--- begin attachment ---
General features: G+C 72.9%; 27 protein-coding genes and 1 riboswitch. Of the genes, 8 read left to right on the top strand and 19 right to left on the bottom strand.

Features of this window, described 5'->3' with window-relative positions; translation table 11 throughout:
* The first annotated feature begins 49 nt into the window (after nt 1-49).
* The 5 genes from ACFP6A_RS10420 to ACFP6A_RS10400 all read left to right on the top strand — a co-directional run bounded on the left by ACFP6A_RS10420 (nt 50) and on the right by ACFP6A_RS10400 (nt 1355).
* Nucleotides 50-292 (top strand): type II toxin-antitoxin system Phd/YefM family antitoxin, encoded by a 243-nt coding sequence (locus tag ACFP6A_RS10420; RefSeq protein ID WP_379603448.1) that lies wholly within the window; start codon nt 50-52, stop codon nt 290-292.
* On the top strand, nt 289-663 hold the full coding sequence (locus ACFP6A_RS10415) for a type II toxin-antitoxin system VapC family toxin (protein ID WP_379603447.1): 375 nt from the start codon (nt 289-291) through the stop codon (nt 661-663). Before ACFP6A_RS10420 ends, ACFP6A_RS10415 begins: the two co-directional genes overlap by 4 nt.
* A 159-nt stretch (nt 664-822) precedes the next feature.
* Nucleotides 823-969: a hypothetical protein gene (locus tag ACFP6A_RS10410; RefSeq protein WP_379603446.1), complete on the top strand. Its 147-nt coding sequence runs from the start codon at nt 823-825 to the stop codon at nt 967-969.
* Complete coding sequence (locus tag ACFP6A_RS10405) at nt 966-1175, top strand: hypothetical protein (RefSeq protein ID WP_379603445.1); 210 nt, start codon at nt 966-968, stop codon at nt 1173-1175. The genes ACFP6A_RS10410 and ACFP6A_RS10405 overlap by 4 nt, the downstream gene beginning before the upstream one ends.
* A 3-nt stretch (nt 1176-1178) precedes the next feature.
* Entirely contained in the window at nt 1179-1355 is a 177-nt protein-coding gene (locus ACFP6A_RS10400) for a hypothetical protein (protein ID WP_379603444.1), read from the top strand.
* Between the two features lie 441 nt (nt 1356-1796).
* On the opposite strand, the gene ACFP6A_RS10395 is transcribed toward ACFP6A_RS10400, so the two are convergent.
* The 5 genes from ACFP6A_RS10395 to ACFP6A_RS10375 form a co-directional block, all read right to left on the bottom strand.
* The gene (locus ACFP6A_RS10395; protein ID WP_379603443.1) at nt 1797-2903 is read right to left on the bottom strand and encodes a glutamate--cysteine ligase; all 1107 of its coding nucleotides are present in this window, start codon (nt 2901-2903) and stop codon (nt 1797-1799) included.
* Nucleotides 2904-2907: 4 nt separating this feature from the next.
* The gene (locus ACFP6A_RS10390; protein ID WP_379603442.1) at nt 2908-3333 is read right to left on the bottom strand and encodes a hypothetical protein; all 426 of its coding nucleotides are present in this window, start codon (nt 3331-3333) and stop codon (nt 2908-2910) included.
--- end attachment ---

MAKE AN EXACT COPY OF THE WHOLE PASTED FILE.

General features: G+C 72.9%; 27 protein-coding genes and 1 riboswitch. Of the genes, 8 read left to right on the top strand and 19 right to left on the bottom strand.

Features of this window, described 5'->3' with window-relative positions; translation table 11 throughout:
* The first annotated feature begins 49 nt into the window (after nt 1-49).
* The 5 genes from ACFP6A_RS10420 to ACFP6A_RS10400 all read left to right on the top strand — a co-directional run bounded on the left by ACFP6A_RS10420 (nt 50) and on the right by ACFP6A_RS10400 (nt 1355).
* Nucleotides 50-292 (top strand): type II toxin-antitoxin system Phd/YefM family antitoxin, encoded by a 243-nt coding sequence (locus tag ACFP6A_RS10420; RefSeq protein ID WP_379603448.1) that lies wholly within the window; start codon nt 50-52, stop codon nt 290-292.
* On the top strand, nt 289-663 hold the full coding sequence (locus ACFP6A_RS10415) for a type II toxin-antitoxin system VapC family toxin (protein ID WP_379603447.1): 375 nt from the start codon (nt 289-291) through the stop codon (nt 661-663). Before ACFP6A_RS10420 ends, ACFP6A_RS10415 begins: the two co-directional genes overlap by 4 nt.
* A 159-nt stretch (nt 664-822) precedes the next feature.
* Nucleotides 823-969: a hypothetical protein gene (locus tag ACFP6A_RS10410; RefSeq protein WP_379603446.1), complete on the top strand. Its 147-nt coding sequence runs from the start codon at nt 823-825 to the stop codon at nt 967-969.
* Complete coding sequence (locus tag ACFP6A_RS10405) at nt 966-1175, top strand: hypothetical protein (RefSeq protein ID WP_379603445.1); 210 nt, start codon at nt 966-968, stop codon at nt 1173-1175. The genes ACFP6A_RS10410 and ACFP6A_RS10405 overlap by 4 nt, the downstream gene beginning before the upstream one ends.
* A 3-nt stretch (nt 1176-1178) precedes the next feature.
* Entirely contained in the window at nt 1179-1355 is a 177-nt protein-coding gene (locus ACFP6A_RS10400) for a hypothetical protein (protein ID WP_379603444.1), read from the top strand.
* Between the two features lie 441 nt (nt 1356-1796).
* On the opposite strand, the gene ACFP6A_RS10395 is transcribed toward ACFP6A_RS10400, so the two are convergent.
* The 5 genes from ACFP6A_RS10395 to ACFP6A_RS10375 form a co-directional block, all read right to left on the bottom strand.
* The gene (locus ACFP6A_RS10395; protein ID WP_379603443.1) at nt 1797-2903 is read right to left on the bottom strand and encodes a glutamate--cysteine ligase; all 1107 of its coding nucleotides are present in this window, start codon (nt 2901-2903) and stop codon (nt 1797-1799) included.
* Nucleotides 2904-2907: 4 nt separating this feature from the next.
* The gene (locus ACFP6A_RS10390; protein ID WP_379603442.1) at nt 2908-3333 is read right to left on the bottom strand and encodes a hypothetical protein; all 426 of its coding nucleotides are present in this window, start codon (nt 3331-3333) and stop codon (nt 2908-2910) included.